This past February I began prep on another Lifetime Original film, “BORDERLINE MURDER”, written and directed by Andrew C. Erin.  From the beginning I knew we would have less time and less money than on our previous film together “Final Sale”.  With an extremely short  shooting schedule of 16 days we knew we had to adjust our approach to the film.  While our previous film together had been a slick urban crime drama set in downtown Los Angeles, BORDERLINE MURDER, on the other hand set in a small Texas boarder town would be gritty, raw and less polished.  

Our first major choice that dictated the style of the film was the decision to go completely handheld, allowing us the flexibility to move incredibly fast.  The next thing we did was severaly downsize our Lighting and Grip packages.  Where on the previous film with Andrew we carried a 10-Ton electric and 5-Ton grip, for BORDERLINE MURDER, I limited myself to a shared Grip/ Eletric 3-Ton.  The third and most crucial decision came about after I had heard of people using the MXs extreme high ISOs of 1600 and 2000 in order to increase the overall dynamic range of the image.  I was extremely skeptical at first and decided that before production it would be essential to shoot camera tests.  I’m a firm believer in shooting tests before each project, even if you’re using the same camera and same lenses from project to project.  Every script is different and there is always a different look or image that one is trying to achieve and the process of shooting tests with a particular project in mind I have found to be invaluable.  I’m constantly learning how far I can pull and push a film stock, or in the case of Red, the physical sensor itself.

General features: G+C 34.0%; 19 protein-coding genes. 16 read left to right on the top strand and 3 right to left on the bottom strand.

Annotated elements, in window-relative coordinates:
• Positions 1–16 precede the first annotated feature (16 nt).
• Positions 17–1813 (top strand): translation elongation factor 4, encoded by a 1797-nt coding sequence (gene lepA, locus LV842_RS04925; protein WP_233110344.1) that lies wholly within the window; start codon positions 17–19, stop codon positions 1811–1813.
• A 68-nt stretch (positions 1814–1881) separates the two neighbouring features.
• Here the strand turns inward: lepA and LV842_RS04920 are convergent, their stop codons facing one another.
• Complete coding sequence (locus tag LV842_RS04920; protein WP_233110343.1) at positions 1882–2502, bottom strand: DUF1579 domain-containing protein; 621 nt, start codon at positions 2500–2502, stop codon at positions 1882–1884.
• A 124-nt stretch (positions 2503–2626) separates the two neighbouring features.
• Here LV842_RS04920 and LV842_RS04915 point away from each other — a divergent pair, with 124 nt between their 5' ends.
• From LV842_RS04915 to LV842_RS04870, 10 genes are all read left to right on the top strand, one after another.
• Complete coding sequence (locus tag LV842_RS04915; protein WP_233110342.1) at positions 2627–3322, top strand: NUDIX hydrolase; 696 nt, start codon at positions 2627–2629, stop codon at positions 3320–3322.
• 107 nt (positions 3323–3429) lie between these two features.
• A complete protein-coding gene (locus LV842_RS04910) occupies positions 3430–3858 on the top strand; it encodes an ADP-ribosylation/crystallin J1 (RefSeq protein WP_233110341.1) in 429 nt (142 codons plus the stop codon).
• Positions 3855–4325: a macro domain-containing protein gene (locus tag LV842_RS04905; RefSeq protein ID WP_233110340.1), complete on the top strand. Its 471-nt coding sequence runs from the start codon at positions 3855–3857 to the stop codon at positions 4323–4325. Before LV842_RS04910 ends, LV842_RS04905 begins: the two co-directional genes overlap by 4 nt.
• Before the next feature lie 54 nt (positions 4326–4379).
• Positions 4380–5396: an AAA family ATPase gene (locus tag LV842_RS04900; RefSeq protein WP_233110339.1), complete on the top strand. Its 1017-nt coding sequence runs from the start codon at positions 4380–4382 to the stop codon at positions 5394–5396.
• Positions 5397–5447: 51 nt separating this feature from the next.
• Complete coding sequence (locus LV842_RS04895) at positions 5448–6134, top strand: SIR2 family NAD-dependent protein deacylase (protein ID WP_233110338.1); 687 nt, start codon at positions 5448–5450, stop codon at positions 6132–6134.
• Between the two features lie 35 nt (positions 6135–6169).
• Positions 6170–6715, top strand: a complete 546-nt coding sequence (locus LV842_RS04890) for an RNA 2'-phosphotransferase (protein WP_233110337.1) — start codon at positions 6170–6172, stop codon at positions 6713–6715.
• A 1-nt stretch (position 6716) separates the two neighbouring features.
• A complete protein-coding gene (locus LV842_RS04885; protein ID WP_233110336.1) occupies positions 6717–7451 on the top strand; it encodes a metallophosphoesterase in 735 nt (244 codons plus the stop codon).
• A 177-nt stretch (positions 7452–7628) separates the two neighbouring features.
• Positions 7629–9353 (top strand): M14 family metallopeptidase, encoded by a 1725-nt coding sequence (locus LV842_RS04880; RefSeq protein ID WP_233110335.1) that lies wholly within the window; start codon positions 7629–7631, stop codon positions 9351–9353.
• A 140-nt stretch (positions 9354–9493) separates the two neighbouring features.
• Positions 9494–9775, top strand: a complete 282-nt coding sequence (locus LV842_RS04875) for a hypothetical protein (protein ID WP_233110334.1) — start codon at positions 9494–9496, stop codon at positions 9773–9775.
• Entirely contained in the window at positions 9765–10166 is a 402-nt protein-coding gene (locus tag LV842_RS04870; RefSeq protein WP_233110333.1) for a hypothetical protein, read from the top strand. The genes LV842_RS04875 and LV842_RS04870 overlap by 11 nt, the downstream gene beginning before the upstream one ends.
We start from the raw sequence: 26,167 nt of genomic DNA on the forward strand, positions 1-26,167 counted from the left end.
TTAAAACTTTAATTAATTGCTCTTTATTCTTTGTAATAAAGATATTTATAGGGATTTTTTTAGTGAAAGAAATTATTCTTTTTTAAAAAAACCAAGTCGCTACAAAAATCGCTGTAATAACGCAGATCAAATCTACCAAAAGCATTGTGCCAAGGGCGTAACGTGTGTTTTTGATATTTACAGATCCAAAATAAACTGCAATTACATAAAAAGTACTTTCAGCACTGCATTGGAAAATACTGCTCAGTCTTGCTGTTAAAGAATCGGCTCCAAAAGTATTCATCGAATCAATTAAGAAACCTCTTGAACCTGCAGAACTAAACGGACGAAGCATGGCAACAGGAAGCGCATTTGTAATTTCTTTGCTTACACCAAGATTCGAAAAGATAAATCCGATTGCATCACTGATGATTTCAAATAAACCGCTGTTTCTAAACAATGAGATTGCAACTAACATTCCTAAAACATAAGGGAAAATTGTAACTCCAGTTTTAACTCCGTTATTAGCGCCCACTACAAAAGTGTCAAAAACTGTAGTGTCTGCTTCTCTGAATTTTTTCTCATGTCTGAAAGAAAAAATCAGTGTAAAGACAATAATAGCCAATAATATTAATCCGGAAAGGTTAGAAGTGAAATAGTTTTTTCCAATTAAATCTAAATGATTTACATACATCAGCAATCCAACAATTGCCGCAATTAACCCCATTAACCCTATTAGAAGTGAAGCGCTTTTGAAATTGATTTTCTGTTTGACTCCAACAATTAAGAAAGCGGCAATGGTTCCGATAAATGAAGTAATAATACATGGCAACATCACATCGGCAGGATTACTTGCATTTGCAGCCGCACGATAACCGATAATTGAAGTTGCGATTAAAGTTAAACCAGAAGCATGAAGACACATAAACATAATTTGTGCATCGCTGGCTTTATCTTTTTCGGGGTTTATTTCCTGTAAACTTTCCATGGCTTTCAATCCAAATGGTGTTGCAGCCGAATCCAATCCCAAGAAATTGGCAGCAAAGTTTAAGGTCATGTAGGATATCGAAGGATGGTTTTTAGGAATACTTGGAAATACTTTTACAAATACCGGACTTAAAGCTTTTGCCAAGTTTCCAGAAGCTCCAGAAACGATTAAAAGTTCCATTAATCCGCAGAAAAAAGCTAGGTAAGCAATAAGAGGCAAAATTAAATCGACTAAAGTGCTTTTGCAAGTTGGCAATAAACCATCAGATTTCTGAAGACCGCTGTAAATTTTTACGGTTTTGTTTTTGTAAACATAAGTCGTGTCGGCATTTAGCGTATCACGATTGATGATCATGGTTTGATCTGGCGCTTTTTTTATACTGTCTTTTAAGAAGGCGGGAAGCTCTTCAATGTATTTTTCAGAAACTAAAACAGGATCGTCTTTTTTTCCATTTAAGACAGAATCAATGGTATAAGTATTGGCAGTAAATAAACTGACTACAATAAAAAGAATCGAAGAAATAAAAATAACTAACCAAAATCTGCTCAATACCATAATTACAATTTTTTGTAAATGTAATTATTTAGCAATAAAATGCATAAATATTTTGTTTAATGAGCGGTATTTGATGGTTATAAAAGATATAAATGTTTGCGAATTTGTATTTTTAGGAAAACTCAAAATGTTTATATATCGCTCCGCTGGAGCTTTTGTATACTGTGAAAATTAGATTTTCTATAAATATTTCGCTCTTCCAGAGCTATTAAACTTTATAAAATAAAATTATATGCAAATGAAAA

Like our shooting schedule, our prep time was limited as well.  While I was busy prepping and storyboarding with the director, I was able to have my 1st AC Parker Tolifson shoot a multitude of ISO tests under different conditions at Sim Video, our camera house.  When I saw the results of the test the next morning at the edit suite I was more than pleasantly surprised.  We did tests from 500 ISO -  2000 ISO.  Between 500 - 1200 ISO, I saw what one would expect to see, around 3 stops over key you began to loose all information, this being the typical dynamic range of the Red MX.  Where it got interesting was once you started exposing for 1600 up to 2000, I was literally able to pull detail out of highlights that were 4 stops over key, an “apparent” increase in the total dynamic range (latitude) of the image.  It is what I had heard rumors and whispers of, but here I was sitting in an edit suite and seeing it for myself.  Of course with an extreme ISO of 1600 to 2000 there is an inherent noise floor in the quality of the image, but remember I was after a gritty, grainy and raw look.  The threshold for what is an acceptable noise floor is entirely an asthetic choice, the same way filmmakers choose to shoot on 16mm over 35mm regardless of budget contraints.

But what about the argument that while you can rate the camera as fast as 1600, you’re still only recording the native raw ISO of the MX, which is generally accepted as 500.  So are you really increasing the dynamic range or the ISO of the camera?  One could argue that all you’re doing is applying a LUT of 1600 in camera as oppose to applying it later in post, since regardless the camera’s native ISO is 500.  This is entirely correct, rating the camera at 1600 ISO and viewing with Red Color on-set all you’re doing is applying metadata that will be later used to adjust the raw image in the final grade.  So what’s the point?